Birmingham wheelchair user left in unsuitable home for eight years by council
A Birmingham man has been left in unsuitable temporary accommodation for eight years despite the city council knowing it did not meet his needs as a wheelchair user, the Local Government and Social Care Ombudsman has found.
Birmingham City Council has now agreed to pay the man nearly £30,000 for the time he and his family has spent in the accommodation.
For the past eight years, the man has been unable to access the property without the help of others because it has a step up. He said he has fallen while trying to get inside the property, and his wife has had to drag him inside, including when she was pregnant.
He has also not been able to wash without help because the home only has a bath and no shower.
The Ombudsman’s investigation found the council at fault for failing to review the suitability of the man’s accommodation despite his complaints. The Ombudsman also found delays in the council completing suitability reviews and other statutory homelessness reviews.
Michael King, Local Government and Social Care Ombudsman, said:
“For too long this man has had to live with the indignity of being unable to access his home and bathe without help.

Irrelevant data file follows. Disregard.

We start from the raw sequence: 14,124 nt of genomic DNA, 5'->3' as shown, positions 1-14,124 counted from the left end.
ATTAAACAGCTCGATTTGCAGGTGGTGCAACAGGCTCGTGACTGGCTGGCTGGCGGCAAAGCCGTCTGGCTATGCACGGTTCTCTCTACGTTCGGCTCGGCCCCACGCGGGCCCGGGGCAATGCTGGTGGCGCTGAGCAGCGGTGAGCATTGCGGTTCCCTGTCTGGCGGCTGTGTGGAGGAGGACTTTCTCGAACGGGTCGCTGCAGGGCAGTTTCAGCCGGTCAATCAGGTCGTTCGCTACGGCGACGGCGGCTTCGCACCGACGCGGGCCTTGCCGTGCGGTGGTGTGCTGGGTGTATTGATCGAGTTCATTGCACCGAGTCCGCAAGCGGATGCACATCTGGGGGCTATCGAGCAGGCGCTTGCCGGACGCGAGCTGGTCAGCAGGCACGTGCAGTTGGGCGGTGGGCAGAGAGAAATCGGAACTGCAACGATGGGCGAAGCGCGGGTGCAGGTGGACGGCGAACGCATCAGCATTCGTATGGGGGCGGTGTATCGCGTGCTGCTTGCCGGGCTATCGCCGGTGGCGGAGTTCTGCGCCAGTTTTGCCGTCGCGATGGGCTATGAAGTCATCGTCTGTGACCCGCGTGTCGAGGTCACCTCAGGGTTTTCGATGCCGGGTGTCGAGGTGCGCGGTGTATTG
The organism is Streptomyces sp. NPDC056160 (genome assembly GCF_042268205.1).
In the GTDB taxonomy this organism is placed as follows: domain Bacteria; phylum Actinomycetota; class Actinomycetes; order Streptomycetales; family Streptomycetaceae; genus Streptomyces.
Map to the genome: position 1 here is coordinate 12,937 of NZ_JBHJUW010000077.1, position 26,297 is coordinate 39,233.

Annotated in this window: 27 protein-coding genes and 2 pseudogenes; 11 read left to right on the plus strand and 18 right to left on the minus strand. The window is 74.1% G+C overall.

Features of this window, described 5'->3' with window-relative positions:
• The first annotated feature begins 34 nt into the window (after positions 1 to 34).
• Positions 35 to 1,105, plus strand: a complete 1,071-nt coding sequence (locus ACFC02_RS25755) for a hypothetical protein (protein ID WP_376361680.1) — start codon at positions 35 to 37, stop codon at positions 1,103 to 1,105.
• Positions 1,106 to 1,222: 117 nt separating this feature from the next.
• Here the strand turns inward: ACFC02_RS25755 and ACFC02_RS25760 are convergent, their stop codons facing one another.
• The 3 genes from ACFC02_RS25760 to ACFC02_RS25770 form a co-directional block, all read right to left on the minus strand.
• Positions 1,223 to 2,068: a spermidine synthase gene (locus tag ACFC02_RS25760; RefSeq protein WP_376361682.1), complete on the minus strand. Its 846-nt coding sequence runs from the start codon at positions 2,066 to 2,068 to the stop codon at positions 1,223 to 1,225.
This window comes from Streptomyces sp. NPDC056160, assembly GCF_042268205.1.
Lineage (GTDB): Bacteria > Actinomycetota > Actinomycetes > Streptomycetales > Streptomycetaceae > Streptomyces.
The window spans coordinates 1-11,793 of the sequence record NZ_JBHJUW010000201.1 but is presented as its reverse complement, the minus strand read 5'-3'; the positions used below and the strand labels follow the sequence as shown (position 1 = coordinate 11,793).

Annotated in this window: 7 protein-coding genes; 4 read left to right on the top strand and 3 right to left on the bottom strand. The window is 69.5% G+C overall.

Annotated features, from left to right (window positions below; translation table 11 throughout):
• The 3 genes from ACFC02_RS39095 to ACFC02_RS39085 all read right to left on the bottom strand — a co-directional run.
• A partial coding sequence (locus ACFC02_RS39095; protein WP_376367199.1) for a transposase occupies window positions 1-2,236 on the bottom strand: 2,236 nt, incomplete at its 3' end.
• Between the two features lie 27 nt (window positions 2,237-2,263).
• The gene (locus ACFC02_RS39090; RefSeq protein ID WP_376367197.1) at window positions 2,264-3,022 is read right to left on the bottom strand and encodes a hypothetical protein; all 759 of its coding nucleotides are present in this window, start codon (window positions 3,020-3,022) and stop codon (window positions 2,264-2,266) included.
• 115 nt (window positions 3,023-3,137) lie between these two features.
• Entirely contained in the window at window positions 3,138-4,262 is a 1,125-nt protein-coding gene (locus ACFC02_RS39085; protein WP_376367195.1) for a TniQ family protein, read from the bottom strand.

“Despite the council knowing the property is unsuitable, it has failed to offer him a proper alternative since 2014.
“I appreciate the great pressures the council is under to provide housing for homeless people, but it should not have taken so long in this man’s case.
“I am pleased the council has accepted the findings of my report and acted swiftly to provide the remedy I have recommended which recognises the length of time the family has suffered.”
The Local Government and Social Care Ombudsman remedies injustice and shares learning from investigations to help improve public, and adult social care, services. In this case the council has agreed to apologise and pay the man a total of £29,700, based on £300 for each of the 99 months he has already spent in unsuitable accommodation. It will also pay the man £300 a month until it either makes an offer of suitable alternative accommodation or otherwise ends its homelessness duty to him.
The Ombudsman has the power to make recommendations to improve processes for the wider public. In this case the council has agreed to remind staff about their duties to complete reviews for people who are in temporary accommodation within the statutory timescales.
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